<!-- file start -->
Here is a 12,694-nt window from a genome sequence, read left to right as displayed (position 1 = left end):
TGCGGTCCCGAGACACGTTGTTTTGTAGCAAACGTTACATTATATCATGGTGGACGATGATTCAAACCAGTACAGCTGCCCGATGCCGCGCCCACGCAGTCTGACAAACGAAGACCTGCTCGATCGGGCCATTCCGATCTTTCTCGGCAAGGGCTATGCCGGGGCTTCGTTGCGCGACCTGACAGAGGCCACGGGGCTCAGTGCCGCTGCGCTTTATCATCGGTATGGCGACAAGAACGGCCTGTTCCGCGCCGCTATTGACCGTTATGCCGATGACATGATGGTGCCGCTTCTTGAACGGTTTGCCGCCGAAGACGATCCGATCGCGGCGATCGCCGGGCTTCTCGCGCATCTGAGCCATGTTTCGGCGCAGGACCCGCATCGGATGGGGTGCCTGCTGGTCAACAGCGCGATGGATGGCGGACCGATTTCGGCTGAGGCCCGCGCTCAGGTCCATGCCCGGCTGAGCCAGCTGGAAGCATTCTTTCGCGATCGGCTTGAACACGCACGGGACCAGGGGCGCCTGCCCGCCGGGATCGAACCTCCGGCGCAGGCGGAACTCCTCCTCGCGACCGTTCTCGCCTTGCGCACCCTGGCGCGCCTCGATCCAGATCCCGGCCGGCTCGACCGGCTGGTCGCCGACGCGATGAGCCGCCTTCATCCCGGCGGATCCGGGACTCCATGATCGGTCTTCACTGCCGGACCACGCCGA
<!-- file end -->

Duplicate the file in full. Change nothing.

Here is a 12,694-nt window from a genome sequence, read left to right as displayed (position 1 = left end):
TGCGGTCCCGAGACACGTTGTTTTGTAGCAAACGTTACATTATATCATGGTGGACGATGATTCAAACCAGTACAGCTGCCCGATGCCGCGCCCACGCAGTCTGACAAACGAAGACCTGCTCGATCGGGCCATTCCGATCTTTCTCGGCAAGGGCTATGCCGGGGCTTCGTTGCGCGACCTGACAGAGGCCACGGGGCTCAGTGCCGCTGCGCTTTATCATCGGTATGGCGACAAGAACGGCCTGTTCCGCGCCGCTATTGACCGTTATGCCGATGACATGATGGTGCCGCTTCTTGAACGGTTTGCCGCCGAAGACGATCCGATCGCGGCGATCGCCGGGCTTCTCGCGCATCTGAGCCATGTTTCGGCGCAGGACCCGCATCGGATGGGGTGCCTGCTGGTCAACAGCGCGATGGATGGCGGACCGATTTCGGCTGAGGCCCGCGCTCAGGTCCATGCCCGGCTGAGCCAGCTGGAAGCATTCTTTCGCGATCGGCTTGAACACGCACGGGACCAGGGGCGCCTGCCCGCCGGGATCGAACCTCCGGCGCAGGCGGAACTCCTCCTCGCGACCGTTCTCGCCTTGCGCACCCTGGCGCGCCTCGATCCAGATCCCGGCCGGCTCGACCGGCTGGTCGCCGACGCGATGAGCCGCCTTCATCCCGGCGGATCCGGGACTCCATGATCGGTCTTCACTGCCGGACCACGCCGA